Baltic sea

No matter if you visit during summer or winter, or the two remaining seasons, Polish coast offers magnificent views.

Come to Tricity, a metropolitan area consisting of 3 cities: Gdańsk, Sopot and Gdynia. You can take a long walk along the coast of Gdańsk bay, which spans from the sandy beaches in Gdańsk and leads all the way to the cliffs of Gdynia. Discover the many facades of the apartment houses and buildings in Gdańsk Old Town, go to European Solidarity Centre in the old shipyard to learn about some recent history that changed this country and see the cranes or climb the Gradowa Mountain to take in the amazing view.

During the summer don’t forget to come by the St. Dominik’s Fair, the 100cznia area or take a ferry to Hel, a town located at the end of Hel Peninsula. Chill and leisure in Sopot, sip drinks at a beach bar after walking on the pier and stroll along Monte Cassino street. Finally, when in Gdynia see the ships on the waterfront and visit the aquarium. And at night? Each city gives you a completely different experience so be sure to check them all!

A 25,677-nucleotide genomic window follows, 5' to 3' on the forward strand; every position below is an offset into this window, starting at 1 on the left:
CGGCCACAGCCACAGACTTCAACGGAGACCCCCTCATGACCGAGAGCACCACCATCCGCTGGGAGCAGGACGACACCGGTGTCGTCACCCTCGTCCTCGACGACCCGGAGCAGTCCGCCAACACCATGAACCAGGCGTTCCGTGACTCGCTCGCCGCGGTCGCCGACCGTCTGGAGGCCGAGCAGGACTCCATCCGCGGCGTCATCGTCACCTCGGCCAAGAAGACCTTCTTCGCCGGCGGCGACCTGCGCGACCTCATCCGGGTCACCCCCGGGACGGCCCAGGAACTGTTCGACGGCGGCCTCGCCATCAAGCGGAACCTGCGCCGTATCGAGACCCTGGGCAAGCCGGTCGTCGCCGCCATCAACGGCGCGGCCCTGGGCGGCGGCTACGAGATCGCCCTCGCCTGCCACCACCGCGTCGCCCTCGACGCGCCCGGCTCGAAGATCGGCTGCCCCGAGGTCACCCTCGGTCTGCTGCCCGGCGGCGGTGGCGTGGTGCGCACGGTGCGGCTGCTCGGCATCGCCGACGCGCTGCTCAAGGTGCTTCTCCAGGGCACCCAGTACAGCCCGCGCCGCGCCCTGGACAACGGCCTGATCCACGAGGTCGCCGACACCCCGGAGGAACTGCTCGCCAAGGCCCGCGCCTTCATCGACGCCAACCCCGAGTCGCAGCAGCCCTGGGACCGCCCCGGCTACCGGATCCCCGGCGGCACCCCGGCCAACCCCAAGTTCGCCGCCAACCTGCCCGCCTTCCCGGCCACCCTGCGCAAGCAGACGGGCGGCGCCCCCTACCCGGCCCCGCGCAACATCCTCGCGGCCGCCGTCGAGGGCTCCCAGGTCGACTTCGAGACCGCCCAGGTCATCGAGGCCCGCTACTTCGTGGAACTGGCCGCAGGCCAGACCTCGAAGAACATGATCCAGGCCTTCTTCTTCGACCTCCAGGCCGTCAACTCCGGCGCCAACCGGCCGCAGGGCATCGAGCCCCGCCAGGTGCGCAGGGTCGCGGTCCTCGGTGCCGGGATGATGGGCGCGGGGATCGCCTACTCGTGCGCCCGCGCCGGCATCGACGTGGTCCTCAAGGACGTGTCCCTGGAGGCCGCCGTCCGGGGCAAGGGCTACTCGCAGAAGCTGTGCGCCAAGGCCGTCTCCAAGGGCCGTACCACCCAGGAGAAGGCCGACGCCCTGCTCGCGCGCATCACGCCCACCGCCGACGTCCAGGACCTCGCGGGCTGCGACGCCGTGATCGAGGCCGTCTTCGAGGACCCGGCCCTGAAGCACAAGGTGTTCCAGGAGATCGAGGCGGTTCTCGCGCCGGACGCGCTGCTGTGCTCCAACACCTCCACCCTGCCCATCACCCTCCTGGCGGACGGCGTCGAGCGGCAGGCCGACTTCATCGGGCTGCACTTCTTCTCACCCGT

Lakes of Masuria

During the summertime rent a yacht to discover many beautiful lakes and nature of Masuria first hand.

A system of canals connects them, allowing for a longer journey with friends. If sailing is not your thing, don’t worry, you can still come to Giżycko, Mikołajki or another town located near one of the lakes to spend some time here. Take in the views, grill some stuff and have a bonfire! After swimming in the lakes and sunbathing, go to Gołebiewski hotel to one of the biggest aqua parks in Poland!


The southern parts of Poland belong to highlands and mountain ranges: Karpaty, Sudety and Świętokrzyskie Mountains.